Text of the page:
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BMC Syst Biol. 2009 Jul 16;3:70. doi: 10.1186/1752-0509-3-70.

Deterministic mathematical models of the cAMP pathway in Saccharomyces cerevisiae.

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Faculty of Life Sciences, The University of Manchester, Manchester, M13 9PT, UK.



Cyclic adenosine monophosphate (cAMP) has a key signaling role in all eukaryotic organisms. In Saccharomyces cerevisiae, it is the second messenger in the Ras/PKA pathway which regulates nutrient sensing, stress responses, growth, cell cycle progression, morphogenesis, and cell wall biosynthesis. A stochastic model of the pathway has been reported.


We have created deterministic mathematical models of the PKA module of the pathway, as well as the complete cAMP pathway. First, a simplified conceptual model was created which reproduced the dynamics of changes in cAMP levels in response to glucose addition in wild-type as well as cAMP phosphodiesterase deletion mutants. This model was used to investigate the role of the regulatory Krh proteins that had not been included previously. The Krh-containing conceptual model reproduced very well the experimental evidence supporting the role of Krh as a direct inhibitor of PKA. These results were used to develop the Complete cAMP Model. Upon simulation it illustrated several important features of the yeast cAMP pathway: Pde1p is more important than is Pde2p for controlling the cAMP levels following glucose pulses; the proportion of active PKA is not directly proportional to the cAMP level, allowing PKA to exert negative feedback; negative feedback mechanisms include activating Pde1p and deactivating Ras2 via phosphorylation of Cdc25. The Complete cAMP model is easier to simulate, and although significantly simpler than the existing stochastic one, it recreates cAMP levels and patterns of changes in cAMP levels observed experimentally in vivo in response to glucose addition in wild-type as well as representative mutant strains such as pde1Delta, pde2Delta, cyr1Delta, and others. The complete model is made available in SBML format.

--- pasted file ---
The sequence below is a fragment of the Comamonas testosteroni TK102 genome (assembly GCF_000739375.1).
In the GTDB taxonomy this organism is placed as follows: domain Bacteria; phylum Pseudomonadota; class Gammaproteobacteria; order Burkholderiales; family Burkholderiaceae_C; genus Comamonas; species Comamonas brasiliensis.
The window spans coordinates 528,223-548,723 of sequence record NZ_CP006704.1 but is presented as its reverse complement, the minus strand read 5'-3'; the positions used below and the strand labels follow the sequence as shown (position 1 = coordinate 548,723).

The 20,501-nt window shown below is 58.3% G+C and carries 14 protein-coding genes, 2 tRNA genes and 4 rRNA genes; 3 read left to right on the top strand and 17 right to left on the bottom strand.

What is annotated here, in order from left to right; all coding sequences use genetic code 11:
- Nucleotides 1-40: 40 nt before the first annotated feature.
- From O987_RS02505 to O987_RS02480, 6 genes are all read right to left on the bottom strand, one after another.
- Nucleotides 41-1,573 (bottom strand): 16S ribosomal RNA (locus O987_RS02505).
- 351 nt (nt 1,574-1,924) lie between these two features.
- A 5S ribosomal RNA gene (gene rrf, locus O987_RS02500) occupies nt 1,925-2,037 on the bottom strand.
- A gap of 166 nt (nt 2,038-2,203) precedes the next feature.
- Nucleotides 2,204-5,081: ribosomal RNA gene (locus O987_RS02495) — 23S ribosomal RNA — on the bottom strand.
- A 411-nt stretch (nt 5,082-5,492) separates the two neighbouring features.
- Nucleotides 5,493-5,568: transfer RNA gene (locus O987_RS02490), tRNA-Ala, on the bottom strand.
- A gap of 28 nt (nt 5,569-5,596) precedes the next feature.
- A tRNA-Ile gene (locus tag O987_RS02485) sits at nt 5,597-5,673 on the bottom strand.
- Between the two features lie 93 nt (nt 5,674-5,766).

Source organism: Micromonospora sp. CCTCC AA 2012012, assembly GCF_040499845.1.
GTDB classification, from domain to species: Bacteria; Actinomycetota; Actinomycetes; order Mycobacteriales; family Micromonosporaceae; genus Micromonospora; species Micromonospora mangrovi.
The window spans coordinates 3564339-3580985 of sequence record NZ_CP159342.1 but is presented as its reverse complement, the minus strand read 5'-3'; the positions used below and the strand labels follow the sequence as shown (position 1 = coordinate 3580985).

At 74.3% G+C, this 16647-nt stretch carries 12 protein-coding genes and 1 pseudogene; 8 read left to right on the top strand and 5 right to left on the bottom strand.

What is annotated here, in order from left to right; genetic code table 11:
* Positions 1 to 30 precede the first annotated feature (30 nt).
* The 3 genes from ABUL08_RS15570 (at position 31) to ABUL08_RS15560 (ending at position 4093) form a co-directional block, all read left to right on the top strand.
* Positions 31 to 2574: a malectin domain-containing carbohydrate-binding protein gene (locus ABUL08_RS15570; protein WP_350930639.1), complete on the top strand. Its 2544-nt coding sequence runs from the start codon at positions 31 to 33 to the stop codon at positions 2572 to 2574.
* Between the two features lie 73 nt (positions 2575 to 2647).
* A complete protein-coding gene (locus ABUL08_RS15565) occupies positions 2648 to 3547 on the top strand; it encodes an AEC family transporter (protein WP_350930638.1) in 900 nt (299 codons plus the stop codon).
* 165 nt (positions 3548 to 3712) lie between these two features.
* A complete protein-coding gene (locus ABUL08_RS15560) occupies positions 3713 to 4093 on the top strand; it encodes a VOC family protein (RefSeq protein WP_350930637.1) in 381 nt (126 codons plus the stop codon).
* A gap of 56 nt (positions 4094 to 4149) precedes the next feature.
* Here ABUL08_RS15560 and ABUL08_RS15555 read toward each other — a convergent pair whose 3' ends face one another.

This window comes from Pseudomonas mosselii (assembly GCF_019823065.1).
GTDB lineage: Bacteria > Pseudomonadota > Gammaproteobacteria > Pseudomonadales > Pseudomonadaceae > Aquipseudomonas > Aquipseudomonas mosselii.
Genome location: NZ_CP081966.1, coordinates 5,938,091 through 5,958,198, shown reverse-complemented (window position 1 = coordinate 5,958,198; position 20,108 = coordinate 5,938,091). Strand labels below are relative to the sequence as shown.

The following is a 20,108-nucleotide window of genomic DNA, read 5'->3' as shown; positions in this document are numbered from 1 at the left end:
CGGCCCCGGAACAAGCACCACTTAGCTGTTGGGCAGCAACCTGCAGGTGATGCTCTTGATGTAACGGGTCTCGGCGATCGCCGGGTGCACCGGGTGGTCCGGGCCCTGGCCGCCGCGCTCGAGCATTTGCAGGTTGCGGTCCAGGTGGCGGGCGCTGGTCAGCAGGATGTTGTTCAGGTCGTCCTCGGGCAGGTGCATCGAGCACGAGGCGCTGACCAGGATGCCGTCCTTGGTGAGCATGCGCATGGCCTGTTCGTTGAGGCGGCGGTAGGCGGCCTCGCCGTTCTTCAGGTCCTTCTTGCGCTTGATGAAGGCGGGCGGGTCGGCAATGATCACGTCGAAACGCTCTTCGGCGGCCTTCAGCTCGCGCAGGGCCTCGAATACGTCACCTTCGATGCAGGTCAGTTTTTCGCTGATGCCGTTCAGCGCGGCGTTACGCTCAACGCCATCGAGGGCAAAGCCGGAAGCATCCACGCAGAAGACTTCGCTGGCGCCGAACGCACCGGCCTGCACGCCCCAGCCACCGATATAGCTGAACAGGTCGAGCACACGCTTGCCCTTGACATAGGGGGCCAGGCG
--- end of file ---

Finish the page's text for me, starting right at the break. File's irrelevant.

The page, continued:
We suggest that the lower number of reactions and parameters makes these models suitable for integrating them with models of metabolism or of the cell cycle in S. cerevisiae. Similar models could be also useful for studies in the human pathogen Candida albicans as well as other less well-characterized fungal species.

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